Dear Helaine and Joe:
I have inherited six covered bowls that are marked “HB” with “Quimper, France” below. What can you tell me about them and their value? Some pieces are in better condition than others because I was using them before I realized they may be more valuable than I thought.
D. H., Corus Christi, Texas
Dear D. H.:
Without covers these are called “bols a oreilles,” or bowls with ears. Americans tend to call them lug-handled soup bowls, but that is far less romantic-sounding.
They were intended to be used for serving hot cream soups, but we have seen it suggested they may have been designed for serving the famous “French onion soup.” However, the lid on these pieces makes this a bit impractical because the cheese that normally floats on top would often stick to the lid and made a mess.
The vessels in today’s question were made in the town of Quimper (pronounced Kem-pair), which is located in the Brittany region of France. The town, located almost 400 miles northwest of Paris, has a long history that can be traced back to Roman times. Early on, when it was the capital of the region then known as Cornouaille, it was called Corspotium.
Its inhabitants were Celts, who fled Cornwall in England when the Anglo-Saxons invaded (Cornouaille, incidentally, is French for “Cornwall”). Quimper is said to have been founded by King Gradlon (born 330 A.D.), had its own Christian bishop by 495 A.D. and became the capital of the counts of Cornouaille.
The town of Quimper is known for its faience pottery, which is earthenware covered with a glaze that contains tin oxide. This so-called tin-glazed pottery has much in common with Dutch Delft, Italian Majolica and other tin-glazed earthenwares made in countries such as England, Spain and France. Each piece of Quimper pottery is hand-painted, which makes each piece unique.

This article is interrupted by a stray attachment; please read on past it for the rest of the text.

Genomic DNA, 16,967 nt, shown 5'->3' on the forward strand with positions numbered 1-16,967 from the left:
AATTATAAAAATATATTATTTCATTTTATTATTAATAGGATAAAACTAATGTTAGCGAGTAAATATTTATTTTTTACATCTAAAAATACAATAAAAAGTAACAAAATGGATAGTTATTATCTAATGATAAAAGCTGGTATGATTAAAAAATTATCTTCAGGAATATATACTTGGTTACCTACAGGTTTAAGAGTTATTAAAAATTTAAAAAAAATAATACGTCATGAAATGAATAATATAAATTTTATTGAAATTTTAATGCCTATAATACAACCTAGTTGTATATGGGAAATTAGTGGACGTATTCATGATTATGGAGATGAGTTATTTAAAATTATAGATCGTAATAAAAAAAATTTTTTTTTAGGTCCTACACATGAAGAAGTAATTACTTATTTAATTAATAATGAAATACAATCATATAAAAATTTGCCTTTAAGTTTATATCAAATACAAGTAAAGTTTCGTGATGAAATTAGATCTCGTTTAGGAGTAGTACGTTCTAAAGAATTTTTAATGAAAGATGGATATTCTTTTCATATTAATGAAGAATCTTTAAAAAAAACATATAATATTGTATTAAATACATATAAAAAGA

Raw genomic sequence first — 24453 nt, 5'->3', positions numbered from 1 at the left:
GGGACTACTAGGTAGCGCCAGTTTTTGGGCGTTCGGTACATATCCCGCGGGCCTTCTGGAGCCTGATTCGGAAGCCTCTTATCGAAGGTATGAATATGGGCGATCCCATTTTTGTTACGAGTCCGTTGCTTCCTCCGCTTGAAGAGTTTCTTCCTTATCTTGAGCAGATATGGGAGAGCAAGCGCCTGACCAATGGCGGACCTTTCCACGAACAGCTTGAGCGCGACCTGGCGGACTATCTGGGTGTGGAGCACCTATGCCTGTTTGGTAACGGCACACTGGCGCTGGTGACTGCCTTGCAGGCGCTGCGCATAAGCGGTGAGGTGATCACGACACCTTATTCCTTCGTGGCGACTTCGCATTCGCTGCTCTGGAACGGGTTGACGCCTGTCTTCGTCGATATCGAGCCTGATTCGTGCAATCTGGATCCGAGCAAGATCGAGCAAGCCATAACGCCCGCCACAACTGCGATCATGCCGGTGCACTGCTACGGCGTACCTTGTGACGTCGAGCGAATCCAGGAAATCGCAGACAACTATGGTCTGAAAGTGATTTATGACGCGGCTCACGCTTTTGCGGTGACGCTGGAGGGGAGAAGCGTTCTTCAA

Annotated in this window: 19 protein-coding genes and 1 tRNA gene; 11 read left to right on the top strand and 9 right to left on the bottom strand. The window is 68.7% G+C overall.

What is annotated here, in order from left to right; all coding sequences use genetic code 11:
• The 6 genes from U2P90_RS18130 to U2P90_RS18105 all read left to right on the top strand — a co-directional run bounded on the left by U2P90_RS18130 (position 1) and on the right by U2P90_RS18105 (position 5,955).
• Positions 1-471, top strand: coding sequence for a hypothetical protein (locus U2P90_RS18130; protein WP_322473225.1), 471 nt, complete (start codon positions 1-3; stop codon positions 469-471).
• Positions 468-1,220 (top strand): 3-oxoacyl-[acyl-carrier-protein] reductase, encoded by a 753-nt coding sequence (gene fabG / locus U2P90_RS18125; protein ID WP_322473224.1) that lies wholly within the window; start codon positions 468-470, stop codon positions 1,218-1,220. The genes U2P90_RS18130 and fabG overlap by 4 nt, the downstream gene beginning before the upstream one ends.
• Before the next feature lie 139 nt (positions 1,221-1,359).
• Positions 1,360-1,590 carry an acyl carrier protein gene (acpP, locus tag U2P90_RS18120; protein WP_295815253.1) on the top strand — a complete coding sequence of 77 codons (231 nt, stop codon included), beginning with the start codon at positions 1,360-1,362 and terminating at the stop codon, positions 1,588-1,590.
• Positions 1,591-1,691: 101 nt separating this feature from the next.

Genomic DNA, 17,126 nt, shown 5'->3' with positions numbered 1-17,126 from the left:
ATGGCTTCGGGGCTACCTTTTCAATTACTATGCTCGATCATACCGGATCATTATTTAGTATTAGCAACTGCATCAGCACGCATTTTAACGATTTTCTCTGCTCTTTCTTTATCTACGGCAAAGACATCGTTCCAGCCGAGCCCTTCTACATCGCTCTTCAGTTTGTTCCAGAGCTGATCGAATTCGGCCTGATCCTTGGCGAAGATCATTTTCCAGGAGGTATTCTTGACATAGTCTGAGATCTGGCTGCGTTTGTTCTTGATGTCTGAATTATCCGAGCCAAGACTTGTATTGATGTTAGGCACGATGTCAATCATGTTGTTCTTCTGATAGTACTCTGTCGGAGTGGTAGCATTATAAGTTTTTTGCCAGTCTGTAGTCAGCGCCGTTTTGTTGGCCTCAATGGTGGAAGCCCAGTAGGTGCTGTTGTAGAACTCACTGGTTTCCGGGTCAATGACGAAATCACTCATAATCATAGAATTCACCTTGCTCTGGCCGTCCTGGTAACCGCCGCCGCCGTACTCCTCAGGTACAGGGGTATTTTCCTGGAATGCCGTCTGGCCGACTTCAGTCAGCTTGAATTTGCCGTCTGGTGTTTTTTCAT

There were three major potteries in Quimper making this ware, but we want to focus on Jean-Baptiste Bousquet, who began making pottery in the Locmaria district of Quimper in 1690. When Bousquet died, his eldest son, Pierre, inherited the factory and moved it to an imposing building overlooking the Odet river. The firm gradually acquired the name The Grand Maison.
The enterprise passed through the family until a son-in-law named Antoine Joseph Jean de la Hubaudiere took over and the pottery became known as The Grand Maison – HB (for Hubaudiere/Bousquet). The “HB” mark began appearing on the company’s wares around 1860, the word “Quimper” was added about 1895 and “France” was added in the early 20th century.
Up until 1942, dots, dashes and other Morse code-type symbols were added as painter’s signatures, and these appear to be present on D.H.’s pieces. We believe the pieces in the Petit Breton and Petit Bretonne pattern were made between about 1920 and 1940 and have a retail value in the $450 to $600 range. Any unsightly damage could reduce the price by half or more.
Helaine Fendelman and Joe Rosson have written a number of books on antiques. Do you have an item you’d like to know more about? Contact them at Joe Rosson, 2504 Seymour Ave., Knoxville, TN 37917, or email them at [email protected]. If you’d like your question to be considered for their column, please include a high-resolution photo of the subject, which must be in focus, with your inquiry.